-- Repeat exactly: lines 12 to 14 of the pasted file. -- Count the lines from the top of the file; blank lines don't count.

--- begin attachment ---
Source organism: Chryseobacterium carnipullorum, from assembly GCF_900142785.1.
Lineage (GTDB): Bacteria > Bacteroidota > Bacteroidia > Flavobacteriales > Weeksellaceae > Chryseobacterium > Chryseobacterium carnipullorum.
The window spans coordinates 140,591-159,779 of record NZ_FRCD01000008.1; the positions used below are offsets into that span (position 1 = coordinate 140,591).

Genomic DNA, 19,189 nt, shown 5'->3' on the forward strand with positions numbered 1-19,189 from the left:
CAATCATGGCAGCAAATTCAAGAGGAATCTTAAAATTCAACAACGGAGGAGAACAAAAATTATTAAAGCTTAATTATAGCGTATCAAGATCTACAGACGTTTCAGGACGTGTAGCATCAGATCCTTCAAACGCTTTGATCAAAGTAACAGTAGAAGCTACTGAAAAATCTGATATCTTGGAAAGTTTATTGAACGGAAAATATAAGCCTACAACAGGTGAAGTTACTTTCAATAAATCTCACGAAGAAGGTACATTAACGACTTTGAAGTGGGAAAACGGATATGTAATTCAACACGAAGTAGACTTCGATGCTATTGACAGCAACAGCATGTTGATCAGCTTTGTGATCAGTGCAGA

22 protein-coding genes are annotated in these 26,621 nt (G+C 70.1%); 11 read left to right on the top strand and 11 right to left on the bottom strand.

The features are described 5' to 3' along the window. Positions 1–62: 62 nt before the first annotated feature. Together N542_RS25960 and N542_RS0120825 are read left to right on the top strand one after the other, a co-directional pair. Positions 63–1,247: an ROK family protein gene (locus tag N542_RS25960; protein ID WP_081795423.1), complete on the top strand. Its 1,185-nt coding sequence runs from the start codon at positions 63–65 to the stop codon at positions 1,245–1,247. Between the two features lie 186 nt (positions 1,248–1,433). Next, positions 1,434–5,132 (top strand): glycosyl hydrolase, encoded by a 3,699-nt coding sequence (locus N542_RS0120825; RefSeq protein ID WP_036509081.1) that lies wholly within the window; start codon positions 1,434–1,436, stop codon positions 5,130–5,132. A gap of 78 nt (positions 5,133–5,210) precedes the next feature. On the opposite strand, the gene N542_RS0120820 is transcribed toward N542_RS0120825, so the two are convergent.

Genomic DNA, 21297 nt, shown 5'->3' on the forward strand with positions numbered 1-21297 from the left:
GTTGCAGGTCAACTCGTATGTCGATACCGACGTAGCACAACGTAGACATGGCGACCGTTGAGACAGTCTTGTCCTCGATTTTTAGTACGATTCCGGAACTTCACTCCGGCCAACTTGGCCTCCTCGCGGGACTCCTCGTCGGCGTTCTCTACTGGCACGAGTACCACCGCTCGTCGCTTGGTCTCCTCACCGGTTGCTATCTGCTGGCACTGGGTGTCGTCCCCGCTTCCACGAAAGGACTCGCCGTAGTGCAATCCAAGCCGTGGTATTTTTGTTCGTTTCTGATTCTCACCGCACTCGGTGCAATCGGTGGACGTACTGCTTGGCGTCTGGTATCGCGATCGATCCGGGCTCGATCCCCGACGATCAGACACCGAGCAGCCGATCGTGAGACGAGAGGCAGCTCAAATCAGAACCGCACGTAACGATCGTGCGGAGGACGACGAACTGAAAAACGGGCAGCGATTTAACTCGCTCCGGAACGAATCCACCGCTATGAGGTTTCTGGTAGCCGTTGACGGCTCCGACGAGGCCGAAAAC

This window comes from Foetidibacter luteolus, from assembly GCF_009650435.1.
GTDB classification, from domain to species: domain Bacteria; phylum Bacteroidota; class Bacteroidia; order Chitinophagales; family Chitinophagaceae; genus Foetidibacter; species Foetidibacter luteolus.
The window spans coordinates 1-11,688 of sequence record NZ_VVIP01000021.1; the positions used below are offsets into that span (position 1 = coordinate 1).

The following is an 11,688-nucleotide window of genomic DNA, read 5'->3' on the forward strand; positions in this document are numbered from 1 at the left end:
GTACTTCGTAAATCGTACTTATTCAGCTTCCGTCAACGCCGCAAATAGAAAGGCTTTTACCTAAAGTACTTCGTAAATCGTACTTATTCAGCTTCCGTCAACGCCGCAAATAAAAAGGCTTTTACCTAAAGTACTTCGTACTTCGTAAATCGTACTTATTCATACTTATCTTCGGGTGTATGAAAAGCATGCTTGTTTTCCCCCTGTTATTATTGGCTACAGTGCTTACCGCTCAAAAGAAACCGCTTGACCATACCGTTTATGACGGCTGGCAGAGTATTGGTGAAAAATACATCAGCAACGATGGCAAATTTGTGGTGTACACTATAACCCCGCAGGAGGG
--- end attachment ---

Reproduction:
The window spans coordinates 1-11,688 of sequence record NZ_VVIP01000021.1; the positions used below are offsets into that span (position 1 = coordinate 1).

The following is an 11,688-nucleotide window of genomic DNA, read 5'->3' on the forward strand; positions in this document are numbered from 1 at the left end:
GTACTTCGTAAATCGTACTTATTCAGCTTCCGTCAACGCCGCAAATAGAAAGGCTTTTACCTAAAGTACTTCGTAAATCGTACTTATTCAGCTTCCGTCAACGCCGCAAATAAAAAGGCTTTTACCTAAAGTACTTCGTACTTCGTAAATCGTACTTATTCATACTTATCTTCGGGTGTATGAAAAGCATGCTTGTTTTCCCCCTGTTATTATTGGCTACAGTGCTTACCGCTCAAAAGAAACCGCTTGACCATACCGTTTATGACGGCTGGCAGAGTATTGGTGAAAAATACATCAGCAACGATGGCAAATTTGTGGTGTACACTATAACCCCGCAGGAGGG